At this point, I was in my second year in audit and had completed my CFE (I fast tracked). Over the next few months I browsed the job boards. I still had to complete my 30 months experience still, but I was curious to see what was out there. Job postings for accounting and finance roles were not exciting to me. I only applied for roles that sounded interesting. I went through the interview process with a few companies and received a job offer at a tech startup for a senior accounting role that checked all the boxes (50% pay increase, leadership responsibilities, autonomy, flexibility, impactful mission), but I declined because it just did not feel right.


That was not an easy decision.


Managing the company’s finances was something that I could do well, but it didn’t spark excitement.


What do I truly want in life and my career? Do I even know how to make a decision for myself?


These thoughts played in the background as I continued living on autopilot. I couldn’t keep doing what I was doing.


Waking up even became a struggle.

Alarm rings… snooze…

Alarm rings… snooze…

Repeat.


My attention was glued to my phone before bed, watching Youtube or scrolling through social media. I became disengaged at family gatherings. I was single. I was drinking a bit too much. I was avoiding what was important. I was avoiding the pain and trauma I had experienced from losing my loved one.


I was not taking care of myself.


It took me a while to realize and accept this, but I was not happy in my career. I had no idea what would make me happy. I knew that I needed to make some sort of change.


A turning point


These feelings cycled for a full year until early 2019, where I sought counselling and career coaching. Speaking with someone who was a third party to my company was huge. This is when everything changed.


I felt comfortable sharing my thoughts and feelings without judgment. I had space to vent and reorganize my thoughts. I started to make sense of my busy mind. I learned how to put words to my feelings and emotions. For so much of my adult life, I learned to hide my emotions, especially around the negative ones. I was conditioned to “man up” and be strong. My optimism and positivity shielded me from expressing these heavier emotions.


I started to see that I needed to be more patient with myself. There was nothing wrong with me. I had the answers within me. No one else could tell me what I was looking for. This paradigm shift allowed me to see the world with more curiosity. I began to see more opportunities because I became more open. I started redefining myself and doing what I wanted to do.


I started to take leadership and accountability for my own life and career. I learned about my values, strengths, motivation, and unique personality traits. I started to build more confidence. And most importantly, I learned to love and accept myself as I am.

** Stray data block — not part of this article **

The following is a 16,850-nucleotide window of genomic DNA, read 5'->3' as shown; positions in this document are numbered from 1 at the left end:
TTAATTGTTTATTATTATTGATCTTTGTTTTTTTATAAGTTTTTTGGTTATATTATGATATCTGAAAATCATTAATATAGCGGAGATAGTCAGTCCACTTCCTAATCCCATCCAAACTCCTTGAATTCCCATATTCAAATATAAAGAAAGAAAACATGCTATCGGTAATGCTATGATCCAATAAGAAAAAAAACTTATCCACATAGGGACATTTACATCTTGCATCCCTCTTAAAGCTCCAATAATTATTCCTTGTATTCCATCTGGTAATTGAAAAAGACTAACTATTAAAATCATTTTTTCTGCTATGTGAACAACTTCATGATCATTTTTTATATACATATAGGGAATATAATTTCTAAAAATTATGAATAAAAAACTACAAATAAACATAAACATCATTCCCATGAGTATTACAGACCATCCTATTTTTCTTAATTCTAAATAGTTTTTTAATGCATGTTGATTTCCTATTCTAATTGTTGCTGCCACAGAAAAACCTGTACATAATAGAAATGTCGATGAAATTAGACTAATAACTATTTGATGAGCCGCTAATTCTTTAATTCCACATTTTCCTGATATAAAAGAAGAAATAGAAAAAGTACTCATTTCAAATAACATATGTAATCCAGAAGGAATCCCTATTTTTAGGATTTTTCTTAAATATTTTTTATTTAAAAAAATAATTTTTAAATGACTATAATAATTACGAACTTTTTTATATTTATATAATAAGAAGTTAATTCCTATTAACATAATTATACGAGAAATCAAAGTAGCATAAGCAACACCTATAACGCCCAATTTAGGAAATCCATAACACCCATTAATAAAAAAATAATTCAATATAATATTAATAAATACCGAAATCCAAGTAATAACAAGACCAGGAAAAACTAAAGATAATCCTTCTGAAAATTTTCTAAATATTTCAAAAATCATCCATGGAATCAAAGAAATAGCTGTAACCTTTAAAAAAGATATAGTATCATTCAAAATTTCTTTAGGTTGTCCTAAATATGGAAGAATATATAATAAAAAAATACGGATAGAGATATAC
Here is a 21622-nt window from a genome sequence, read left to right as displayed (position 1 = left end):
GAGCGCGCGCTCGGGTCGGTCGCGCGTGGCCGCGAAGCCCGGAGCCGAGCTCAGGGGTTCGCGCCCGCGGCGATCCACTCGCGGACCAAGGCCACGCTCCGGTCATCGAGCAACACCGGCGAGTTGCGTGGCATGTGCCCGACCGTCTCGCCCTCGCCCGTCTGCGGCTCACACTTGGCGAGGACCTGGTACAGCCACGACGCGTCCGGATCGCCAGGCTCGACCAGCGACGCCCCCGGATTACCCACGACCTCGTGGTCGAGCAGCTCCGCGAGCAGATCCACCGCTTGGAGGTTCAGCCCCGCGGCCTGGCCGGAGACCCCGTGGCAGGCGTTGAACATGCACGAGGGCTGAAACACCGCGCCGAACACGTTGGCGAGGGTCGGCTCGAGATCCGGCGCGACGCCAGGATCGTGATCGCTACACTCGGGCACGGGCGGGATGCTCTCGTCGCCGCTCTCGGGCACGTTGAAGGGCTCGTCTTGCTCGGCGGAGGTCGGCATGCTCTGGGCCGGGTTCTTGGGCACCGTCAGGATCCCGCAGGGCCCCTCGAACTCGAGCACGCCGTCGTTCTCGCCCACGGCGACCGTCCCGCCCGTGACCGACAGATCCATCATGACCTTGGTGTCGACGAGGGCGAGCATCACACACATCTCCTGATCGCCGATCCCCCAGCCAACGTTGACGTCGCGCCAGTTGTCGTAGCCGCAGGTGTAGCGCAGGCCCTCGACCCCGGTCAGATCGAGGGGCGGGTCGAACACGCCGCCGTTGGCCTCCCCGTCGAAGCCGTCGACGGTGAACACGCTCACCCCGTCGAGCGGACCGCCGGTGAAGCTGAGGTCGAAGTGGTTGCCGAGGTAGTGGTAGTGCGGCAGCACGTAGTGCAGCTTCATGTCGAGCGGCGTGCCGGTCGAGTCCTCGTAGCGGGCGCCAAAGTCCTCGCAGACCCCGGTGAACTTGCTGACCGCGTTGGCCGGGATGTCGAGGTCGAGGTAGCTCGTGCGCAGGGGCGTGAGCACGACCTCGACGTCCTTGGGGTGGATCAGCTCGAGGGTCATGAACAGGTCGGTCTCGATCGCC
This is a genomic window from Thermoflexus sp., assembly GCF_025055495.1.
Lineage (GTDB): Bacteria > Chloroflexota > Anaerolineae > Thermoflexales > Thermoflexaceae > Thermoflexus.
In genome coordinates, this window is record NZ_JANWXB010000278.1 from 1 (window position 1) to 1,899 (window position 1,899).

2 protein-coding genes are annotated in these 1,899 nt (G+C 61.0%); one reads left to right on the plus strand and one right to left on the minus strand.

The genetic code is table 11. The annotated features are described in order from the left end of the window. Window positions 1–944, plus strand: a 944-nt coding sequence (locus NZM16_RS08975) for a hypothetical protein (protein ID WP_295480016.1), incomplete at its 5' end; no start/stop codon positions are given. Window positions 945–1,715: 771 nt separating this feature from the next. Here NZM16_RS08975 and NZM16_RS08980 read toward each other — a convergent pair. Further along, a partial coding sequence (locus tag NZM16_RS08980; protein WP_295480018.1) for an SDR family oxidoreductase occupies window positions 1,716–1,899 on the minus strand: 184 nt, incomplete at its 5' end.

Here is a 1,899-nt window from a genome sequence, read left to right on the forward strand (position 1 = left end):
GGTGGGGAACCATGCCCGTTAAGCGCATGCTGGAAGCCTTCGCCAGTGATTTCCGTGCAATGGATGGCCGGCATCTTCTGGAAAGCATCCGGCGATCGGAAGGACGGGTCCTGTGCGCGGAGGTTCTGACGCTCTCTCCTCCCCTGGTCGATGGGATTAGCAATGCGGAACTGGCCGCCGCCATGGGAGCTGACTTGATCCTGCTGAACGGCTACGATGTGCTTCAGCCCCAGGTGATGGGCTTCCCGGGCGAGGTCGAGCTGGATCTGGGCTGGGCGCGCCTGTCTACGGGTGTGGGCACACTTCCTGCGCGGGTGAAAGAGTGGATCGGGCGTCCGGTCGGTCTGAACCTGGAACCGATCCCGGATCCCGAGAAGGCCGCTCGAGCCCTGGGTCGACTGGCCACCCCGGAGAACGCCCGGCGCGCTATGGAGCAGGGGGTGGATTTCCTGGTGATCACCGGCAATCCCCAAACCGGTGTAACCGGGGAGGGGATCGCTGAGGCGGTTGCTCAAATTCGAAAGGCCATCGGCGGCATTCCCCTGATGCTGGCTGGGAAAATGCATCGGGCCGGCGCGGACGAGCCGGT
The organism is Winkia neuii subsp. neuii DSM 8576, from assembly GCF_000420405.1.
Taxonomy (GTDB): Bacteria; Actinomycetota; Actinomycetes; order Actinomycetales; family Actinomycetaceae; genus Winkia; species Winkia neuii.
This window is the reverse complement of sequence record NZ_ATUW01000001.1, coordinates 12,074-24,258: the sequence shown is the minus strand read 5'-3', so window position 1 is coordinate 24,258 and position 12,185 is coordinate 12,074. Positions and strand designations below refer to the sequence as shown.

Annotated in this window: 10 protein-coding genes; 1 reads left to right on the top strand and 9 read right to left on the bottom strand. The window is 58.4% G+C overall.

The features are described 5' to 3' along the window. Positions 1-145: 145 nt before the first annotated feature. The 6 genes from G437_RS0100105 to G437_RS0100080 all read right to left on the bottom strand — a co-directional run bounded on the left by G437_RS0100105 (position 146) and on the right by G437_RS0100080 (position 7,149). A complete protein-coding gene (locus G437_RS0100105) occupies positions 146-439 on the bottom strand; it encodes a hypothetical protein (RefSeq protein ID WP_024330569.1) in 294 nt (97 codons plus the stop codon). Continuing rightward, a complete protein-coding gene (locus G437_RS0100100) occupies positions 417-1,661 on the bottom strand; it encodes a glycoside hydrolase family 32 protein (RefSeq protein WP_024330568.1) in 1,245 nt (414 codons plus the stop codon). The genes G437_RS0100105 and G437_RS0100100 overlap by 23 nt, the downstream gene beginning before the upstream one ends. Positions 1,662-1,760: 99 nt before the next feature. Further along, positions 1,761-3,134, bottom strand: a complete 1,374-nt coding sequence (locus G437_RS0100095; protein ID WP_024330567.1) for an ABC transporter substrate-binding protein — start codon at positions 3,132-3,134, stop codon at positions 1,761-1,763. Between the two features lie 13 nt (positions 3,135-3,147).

My wellbeing became my first priority. I regularly, read, wrote in my journal, painted, played music, meditated, and exercised. In taking care of myself, I learned to better communicate my feelings with others too.


Vulnerability is tough, yet extremely important in being authentic. I faced my fears one by one and began to become more at peace with myself and where I was at in life.


I followed my curiosity and tried new experiences, such as volunteering as a mentor for youth entrepreneurs, facilitating motivational and self-development workshops, charity fundraising, and joining a board. Experimentation gave me space to test what I liked and didn't like.


My job and title did not have to define who I was.

Spending 20% of my time doing activities that fulfilled me and 80% on my regular work was enough to make me feel motivated. I always thought of what it might feel like if I could flip this and feel fulfilled from 80% of my job and 20% was more administrative.


I became clear on my purpose and motivation. I wanted to develop myself to the best I could be and help others do the same. I call this empowerment, motivation, inspiration, teaching, coaching, storytelling, sharing…the list goes on as there are many ways to help others.


Though I gained clarity on what I wanted, I still had many doubts:

“How can I actually help others?”

“Can I make it my career to help others?”

“Do I need to make it my career to help others?”

“Will I lose passion if it was my job?”

“Am I good enough to make a career change?”

“Should I do more volunteer work to validate my purpose?”

“What skills do I have to offer?”

“I am an accountant, how can I help others?.”

“Where do I start?”


My coach helped me work through these unanswered questions.


Beneath the questions were doubts, anxieties, limiting beliefs, and fears. I didn't need to know all the answers. Instead, I needed to trust myself.


I learned that my biggest barrier to feeling fulfilled and happy was myself. I learned that my thoughts are not always on my side. Some call this the inner critic.


We are not our thoughts.

Self-compassion, self-love, and self-acceptance were key ingredients to calming my mind and thinking clearly.


I spent the next few months focusing on myself and letting my career sit as a lower priority. I let go of the gas pedal to slow down to get in touch with myself and my feelings. It felt right.